Grim reading

  A consortium of six scientific groups reports that the Eastside forests of Washington and Oregon are in perilous ecological shape. According to the scientists, who did their work at the request of seven U.S. representatives, the forests are almost completely fragmented or debased, and streams are in such bad shape that "large numbers of fish and amphibia taxa now face extinction in watersheds throughout the Eastside." There are a host of villains: road building, logging, fire suppression and grazing. The situation is so serious that the scientists have made draconian interim recommendations: Do not log any late successional/old-growth forests; do not cut any tree older than 150 years or with a diameter greater than 20 inches; do not log dominant or codominant ponderosa pine from any forest; and permit livestock grazing in riparian areas only under strictly defined conditions. The report was edited by James R. Karr and Ellen W. Chu at the Institute for Environmental Studies, University of Washington, Seattle. Participating groups were the American Fisheries Society, the American Ornithologists' Union, the Ecological Society of America, the Sierra Biodiversity Institute, the Society for Conservation Biology, and the Wildlife Society.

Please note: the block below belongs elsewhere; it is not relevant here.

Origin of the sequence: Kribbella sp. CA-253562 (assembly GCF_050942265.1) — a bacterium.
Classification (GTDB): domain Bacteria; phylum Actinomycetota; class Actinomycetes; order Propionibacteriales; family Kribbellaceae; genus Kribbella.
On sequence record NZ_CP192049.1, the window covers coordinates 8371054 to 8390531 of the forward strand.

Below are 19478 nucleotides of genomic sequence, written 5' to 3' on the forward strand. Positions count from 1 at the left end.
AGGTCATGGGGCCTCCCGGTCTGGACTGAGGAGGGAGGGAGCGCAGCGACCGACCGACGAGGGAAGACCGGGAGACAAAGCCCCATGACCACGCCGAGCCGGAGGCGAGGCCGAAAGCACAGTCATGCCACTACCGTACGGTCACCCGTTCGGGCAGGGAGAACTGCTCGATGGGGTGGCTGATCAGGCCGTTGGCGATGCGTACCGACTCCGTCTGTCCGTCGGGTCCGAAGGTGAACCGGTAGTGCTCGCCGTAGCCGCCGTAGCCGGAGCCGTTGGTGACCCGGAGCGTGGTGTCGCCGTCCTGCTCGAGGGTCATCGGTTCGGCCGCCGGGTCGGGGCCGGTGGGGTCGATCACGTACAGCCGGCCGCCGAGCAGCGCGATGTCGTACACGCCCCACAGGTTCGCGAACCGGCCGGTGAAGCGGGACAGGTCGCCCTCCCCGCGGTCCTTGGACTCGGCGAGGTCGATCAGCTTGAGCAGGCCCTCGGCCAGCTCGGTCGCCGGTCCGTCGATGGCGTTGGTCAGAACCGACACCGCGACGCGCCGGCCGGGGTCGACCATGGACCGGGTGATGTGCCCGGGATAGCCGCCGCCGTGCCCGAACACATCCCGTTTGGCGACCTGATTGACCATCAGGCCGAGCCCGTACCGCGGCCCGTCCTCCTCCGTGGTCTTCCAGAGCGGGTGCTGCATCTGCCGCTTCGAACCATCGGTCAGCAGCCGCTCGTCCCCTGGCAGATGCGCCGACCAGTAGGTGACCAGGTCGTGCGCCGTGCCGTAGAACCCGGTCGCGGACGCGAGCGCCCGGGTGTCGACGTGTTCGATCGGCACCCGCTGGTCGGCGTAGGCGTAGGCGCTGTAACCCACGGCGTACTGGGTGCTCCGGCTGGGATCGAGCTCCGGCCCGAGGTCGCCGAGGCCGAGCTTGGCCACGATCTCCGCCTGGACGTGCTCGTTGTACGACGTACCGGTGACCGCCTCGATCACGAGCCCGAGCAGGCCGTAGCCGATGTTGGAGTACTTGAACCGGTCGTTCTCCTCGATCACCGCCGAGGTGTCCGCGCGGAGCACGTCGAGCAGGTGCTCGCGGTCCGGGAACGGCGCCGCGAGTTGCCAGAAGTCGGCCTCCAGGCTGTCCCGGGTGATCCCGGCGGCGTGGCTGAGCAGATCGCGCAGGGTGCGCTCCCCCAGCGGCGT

Copies of the 245-page report are available from the Wildlife Society, 5410 Grosvenor Lane, Bethesda, MD 20814-2197 (301/897-9770). The cost is $15 to Wildlife Society members and $18 to others.
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